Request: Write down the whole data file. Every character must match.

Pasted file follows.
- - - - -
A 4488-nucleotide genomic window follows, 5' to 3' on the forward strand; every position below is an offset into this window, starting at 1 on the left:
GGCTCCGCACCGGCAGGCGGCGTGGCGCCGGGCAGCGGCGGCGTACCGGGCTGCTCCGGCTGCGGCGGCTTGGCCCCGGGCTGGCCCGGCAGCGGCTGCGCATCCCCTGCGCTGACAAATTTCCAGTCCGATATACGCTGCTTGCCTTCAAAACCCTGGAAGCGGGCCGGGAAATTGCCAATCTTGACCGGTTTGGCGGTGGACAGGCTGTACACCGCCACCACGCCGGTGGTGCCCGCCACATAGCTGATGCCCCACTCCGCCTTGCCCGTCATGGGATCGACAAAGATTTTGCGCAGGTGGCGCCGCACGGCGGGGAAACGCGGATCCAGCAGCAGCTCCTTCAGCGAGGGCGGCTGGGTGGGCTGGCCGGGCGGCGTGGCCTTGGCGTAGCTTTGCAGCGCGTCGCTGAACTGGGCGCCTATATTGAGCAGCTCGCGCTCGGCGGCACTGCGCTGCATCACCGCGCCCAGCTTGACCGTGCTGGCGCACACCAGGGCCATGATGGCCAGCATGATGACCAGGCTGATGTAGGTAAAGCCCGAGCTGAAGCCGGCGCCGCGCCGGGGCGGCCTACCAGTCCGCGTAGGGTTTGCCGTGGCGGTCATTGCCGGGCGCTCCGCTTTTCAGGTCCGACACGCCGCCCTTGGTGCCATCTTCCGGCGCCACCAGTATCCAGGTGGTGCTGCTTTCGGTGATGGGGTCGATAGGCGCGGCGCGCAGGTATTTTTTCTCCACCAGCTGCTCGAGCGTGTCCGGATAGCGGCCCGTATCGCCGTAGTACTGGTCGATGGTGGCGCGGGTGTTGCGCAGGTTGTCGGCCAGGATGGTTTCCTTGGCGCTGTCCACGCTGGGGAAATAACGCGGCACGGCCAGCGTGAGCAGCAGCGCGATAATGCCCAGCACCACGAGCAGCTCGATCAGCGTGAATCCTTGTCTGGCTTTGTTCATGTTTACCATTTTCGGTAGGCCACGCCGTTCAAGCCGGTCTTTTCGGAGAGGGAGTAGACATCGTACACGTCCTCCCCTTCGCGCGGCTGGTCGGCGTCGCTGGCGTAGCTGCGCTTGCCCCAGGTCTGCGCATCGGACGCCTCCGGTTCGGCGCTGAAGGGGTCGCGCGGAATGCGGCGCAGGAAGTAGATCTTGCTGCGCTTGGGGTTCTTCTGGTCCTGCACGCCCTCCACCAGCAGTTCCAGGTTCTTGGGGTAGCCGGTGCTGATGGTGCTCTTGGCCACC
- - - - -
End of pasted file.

A 4488-nucleotide genomic window follows, 5' to 3' on the forward strand; every position below is an offset into this window, starting at 1 on the left:
GGCTCCGCACCGGCAGGCGGCGTGGCGCCGGGCAGCGGCGGCGTACCGGGCTGCTCCGGCTGCGGCGGCTTGGCCCCGGGCTGGCCCGGCAGCGGCTGCGCATCCCCTGCGCTGACAAATTTCCAGTCCGATATACGCTGCTTGCCTTCAAAACCCTGGAAGCGGGCCGGGAAATTGCCAATCTTGACCGGTTTGGCGGTGGACAGGCTGTACACCGCCACCACGCCGGTGGTGCCCGCCACATAGCTGATGCCCCACTCCGCCTTGCCCGTCATGGGATCGACAAAGATTTTGCGCAGGTGGCGCCGCACGGCGGGGAAACGCGGATCCAGCAGCAGCTCCTTCAGCGAGGGCGGCTGGGTGGGCTGGCCGGGCGGCGTGGCCTTGGCGTAGCTTTGCAGCGCGTCGCTGAACTGGGCGCCTATATTGAGCAGCTCGCGCTCGGCGGCACTGCGCTGCATCACCGCGCCCAGCTTGACCGTGCTGGCGCACACCAGGGCCATGATGGCCAGCATGATGACCAGGCTGATGTAGGTAAAGCCCGAGCTGAAGCCGGCGCCGCGCCGGGGCGGCCTACCAGTCCGCGTAGGGTTTGCCGTGGCGGTCATTGCCGGGCGCTCCGCTTTTCAGGTCCGACACGCCGCCCTTGGTGCCATCTTCCGGCGCCACCAGTATCCAGGTGGTGCTGCTTTCGGTGATGGGGTCGATAGGCGCGGCGCGCAGGTATTTTTTCTCCACCAGCTGCTCGAGCGTGTCCGGATAGCGGCCCGTATCGCCGTAGTACTGGTCGATGGTGGCGCGGGTGTTGCGCAGGTTGTCGGCCAGGATGGTTTCCTTGGCGCTGTCCACGCTGGGGAAATAACGCGGCACGGCCAGCGTGAGCAGCAGCGCGATAATGCCCAGCACCACGAGCAGCTCGATCAGCGTGAATCCTTGTCTGGCTTTGTTCATGTTTACCATTTTCGGTAGGCCACGCCGTTCAAGCCGGTCTTTTCGGAGAGGGAGTAGACATCGTACACGTCCTCCCCTTCGCGCGGCTGGTCGGCGTCGCTGGCGTAGCTGCGCTTGCCCCAGGTCTGCGCATCGGACGCCTCCGGTTCGGCGCTGAAGGGGTCGCGCGGAATGCGGCGCAGGAAGTAGATCTTGCTGCGCTTGGGGTTCTTCTGGTCCTGCACGCCCTCCACCAGCAGTTCCAGGTTCTTGGGGTAGCCGGTGCTGATGGTGCTCTTGGCCACC